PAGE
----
SpaceX and competitor United Launch Alliance (ULA) are on track to launch their Falcon 9 and Atlas V rockets less than 25 hours apart.
Slightly delayed from its initial target of June 27th or 28th, SpaceX confirmed on Tuesday that a Falcon 9 rocket is ready to launch the European-built SES-22 no earlier than (NET) 5:04 pm EDT (21:04 UTC) on Wednesday, June 29th. Just 1.5 miles (2.4 km) to the north of SpaceX’s Cape Canaveral Space Force Station (CCSFS) LC-40 pad, ULA says it’s also on track to launch an Atlas V 541 rocket carrying a batch of rideshare payloads for the US military as early as 6pm EDT (22:00 UTC), Thursday, June 30th.
Both Falcon 9 and Atlas V will be carrying satellites destined for geostationary orbit (GEO), a location roughly 36,000 kilometers (~22,250 mi) above Earth’s surface where spacecraft orbit at the exact same speed as Earth’s rotation. As a result, spacecraft in GEO effectively hover in one spot in the sky to a ground observer, which makes the orbit optimal for some kinds of Earth observation and communications missions. SES-22 is a relatively ordinary commercial GEO communications satellite. ULA’s USSF-12 mission will carry a Wide Field Of View (WFOV) missile launch detection satellite and a mysterious secondary payload called the “USSF-12 Ring,” which ULA says is “a classified mission to demonstrate future technology for the Department of Defense.”
USSF-12’s Atlas V rocket will cost the military roughly $175 million and, like all other Atlas launch vehicles, is fully expendable. The Atlas V booster uses refined kerosene (RP-1) fuel and liquid oxygen oxidizer and is powered by a Russian-built RD-180 engine. The rocket’s Centaur upper stage uses liquid hydrogen (LH2) and LOx propellant and can be powered by one or two US-built RL-10 engines. ULA augments that basic Atlas V variant’s relatively poor performance by adding anywhere from 1-5 solid rocket boosters at its base, which can double the total payload a given Atlas V can launch to most Earth orbits.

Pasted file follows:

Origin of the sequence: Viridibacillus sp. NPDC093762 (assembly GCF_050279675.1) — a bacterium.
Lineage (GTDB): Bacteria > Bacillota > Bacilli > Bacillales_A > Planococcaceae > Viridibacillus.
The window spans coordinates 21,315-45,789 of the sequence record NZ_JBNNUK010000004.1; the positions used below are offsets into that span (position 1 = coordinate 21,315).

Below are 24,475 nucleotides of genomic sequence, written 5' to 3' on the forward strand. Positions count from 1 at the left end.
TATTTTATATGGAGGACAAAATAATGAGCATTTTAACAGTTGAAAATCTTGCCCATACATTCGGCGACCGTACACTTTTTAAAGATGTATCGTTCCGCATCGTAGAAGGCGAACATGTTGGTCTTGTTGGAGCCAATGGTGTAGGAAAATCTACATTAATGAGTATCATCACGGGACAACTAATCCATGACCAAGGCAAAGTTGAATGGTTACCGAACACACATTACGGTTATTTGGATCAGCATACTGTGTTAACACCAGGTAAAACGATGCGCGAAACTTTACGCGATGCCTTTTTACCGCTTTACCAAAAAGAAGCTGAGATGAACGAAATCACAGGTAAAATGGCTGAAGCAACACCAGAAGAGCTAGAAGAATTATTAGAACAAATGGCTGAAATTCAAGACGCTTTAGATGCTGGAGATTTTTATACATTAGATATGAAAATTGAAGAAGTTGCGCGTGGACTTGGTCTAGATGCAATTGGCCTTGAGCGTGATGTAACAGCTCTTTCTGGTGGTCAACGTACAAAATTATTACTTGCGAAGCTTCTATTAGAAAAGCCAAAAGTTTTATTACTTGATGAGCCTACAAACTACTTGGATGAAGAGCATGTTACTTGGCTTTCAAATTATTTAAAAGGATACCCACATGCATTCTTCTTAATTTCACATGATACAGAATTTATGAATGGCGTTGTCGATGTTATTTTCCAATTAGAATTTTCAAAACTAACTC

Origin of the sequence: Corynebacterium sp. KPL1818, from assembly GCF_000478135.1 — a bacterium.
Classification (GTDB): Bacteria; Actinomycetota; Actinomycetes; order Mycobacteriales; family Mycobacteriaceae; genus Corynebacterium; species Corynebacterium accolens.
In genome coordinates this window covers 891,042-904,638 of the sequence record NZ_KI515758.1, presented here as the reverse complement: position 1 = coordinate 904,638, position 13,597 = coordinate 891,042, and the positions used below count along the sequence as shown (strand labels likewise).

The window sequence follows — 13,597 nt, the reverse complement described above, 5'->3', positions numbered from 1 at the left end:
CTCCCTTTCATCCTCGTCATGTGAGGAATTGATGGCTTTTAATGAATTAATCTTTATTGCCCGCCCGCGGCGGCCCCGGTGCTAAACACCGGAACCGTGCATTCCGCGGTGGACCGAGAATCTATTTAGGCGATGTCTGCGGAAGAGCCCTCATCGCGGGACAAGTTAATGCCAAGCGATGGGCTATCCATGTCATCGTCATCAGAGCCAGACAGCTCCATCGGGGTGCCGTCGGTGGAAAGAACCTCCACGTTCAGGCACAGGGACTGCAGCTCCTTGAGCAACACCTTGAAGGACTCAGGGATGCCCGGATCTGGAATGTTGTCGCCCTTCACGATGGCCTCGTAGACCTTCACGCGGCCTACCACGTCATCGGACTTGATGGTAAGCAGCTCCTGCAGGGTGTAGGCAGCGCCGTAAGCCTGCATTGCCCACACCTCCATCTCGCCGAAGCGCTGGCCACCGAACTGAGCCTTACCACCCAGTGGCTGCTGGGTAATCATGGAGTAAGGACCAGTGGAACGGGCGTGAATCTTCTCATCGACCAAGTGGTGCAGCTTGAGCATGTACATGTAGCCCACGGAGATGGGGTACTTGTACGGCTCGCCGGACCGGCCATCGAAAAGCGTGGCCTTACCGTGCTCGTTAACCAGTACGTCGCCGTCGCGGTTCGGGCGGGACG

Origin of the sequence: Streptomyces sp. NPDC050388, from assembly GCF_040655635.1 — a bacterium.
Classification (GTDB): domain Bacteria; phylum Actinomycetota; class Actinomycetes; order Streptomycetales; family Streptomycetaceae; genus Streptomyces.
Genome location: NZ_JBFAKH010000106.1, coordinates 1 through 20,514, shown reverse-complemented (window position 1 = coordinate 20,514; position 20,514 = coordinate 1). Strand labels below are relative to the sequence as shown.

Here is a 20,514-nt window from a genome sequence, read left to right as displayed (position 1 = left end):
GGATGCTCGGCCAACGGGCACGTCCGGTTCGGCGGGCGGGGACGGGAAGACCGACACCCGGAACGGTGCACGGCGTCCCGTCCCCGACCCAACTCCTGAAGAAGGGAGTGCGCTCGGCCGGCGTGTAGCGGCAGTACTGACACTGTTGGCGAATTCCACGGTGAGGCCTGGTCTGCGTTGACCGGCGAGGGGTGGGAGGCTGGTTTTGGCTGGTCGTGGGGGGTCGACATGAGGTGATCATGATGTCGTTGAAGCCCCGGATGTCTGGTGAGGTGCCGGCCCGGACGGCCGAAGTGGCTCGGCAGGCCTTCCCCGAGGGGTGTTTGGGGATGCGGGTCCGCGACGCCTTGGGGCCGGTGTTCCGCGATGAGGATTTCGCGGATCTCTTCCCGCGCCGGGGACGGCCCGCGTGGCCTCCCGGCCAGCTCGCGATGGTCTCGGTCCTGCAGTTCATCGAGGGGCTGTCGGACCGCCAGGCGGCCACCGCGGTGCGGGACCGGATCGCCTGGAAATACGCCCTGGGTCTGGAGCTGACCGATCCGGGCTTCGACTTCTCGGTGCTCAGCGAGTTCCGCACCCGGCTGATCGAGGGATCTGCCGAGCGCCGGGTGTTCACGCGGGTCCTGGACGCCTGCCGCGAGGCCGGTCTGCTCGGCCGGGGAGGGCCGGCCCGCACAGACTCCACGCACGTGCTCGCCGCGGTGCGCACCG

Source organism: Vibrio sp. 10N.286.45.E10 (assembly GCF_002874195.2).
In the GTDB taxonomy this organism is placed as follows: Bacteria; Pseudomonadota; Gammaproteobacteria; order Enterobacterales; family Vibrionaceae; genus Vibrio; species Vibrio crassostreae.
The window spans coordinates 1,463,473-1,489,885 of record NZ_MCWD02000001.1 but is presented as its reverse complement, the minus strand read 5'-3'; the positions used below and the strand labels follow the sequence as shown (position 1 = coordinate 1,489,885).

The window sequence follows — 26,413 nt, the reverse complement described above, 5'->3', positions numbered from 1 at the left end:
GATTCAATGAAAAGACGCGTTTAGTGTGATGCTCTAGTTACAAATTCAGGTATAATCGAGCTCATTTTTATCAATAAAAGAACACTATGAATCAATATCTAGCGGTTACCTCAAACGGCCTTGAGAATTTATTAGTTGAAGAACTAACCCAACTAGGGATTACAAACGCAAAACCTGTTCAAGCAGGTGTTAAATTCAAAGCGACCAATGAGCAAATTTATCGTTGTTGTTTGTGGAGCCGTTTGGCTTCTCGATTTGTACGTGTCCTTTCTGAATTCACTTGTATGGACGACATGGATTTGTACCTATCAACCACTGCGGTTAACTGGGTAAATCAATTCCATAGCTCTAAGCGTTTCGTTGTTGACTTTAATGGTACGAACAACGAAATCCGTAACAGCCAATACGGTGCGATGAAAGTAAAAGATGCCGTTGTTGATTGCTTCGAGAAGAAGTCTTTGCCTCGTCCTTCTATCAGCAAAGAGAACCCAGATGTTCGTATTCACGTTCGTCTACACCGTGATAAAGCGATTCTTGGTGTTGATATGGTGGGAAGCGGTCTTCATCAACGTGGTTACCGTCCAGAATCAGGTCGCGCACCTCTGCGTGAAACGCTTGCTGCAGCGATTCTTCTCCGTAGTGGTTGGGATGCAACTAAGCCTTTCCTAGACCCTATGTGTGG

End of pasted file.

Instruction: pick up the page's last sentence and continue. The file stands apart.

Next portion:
Thanks in large part to the greater efficiency of Atlas V’s hydrolox Centaur upper stage, the high-end variants of the rocket with four or five SRBs are capable of launching a significant payload (~3.9 tons or ~8600 lb) directly to GEO, which is where USSF-12 will be heading. Falcon 9 will launch SES-22 to a less challenging geostationary transfer orbit (GTO), which leaves a small portion of the orbit-raising process to the payload.
In return, SpaceX will be able to recover and reuse Falcon 9’s booster and payload fairing and SES will pay more like $50-70 million (and a few extra months) to get its satellite to GEO. It’s quite likely that Falcon 9 would be able to launch a few tons directly to GEO in a fully-expendable configuration, but SpaceX’s Falcon Heavy rocket is able to offer even better direct-to-GEO performance for a similar price by expending one of its three Falcon 9-derived boosters, so the company has never tried to sell that service for Falcon 9.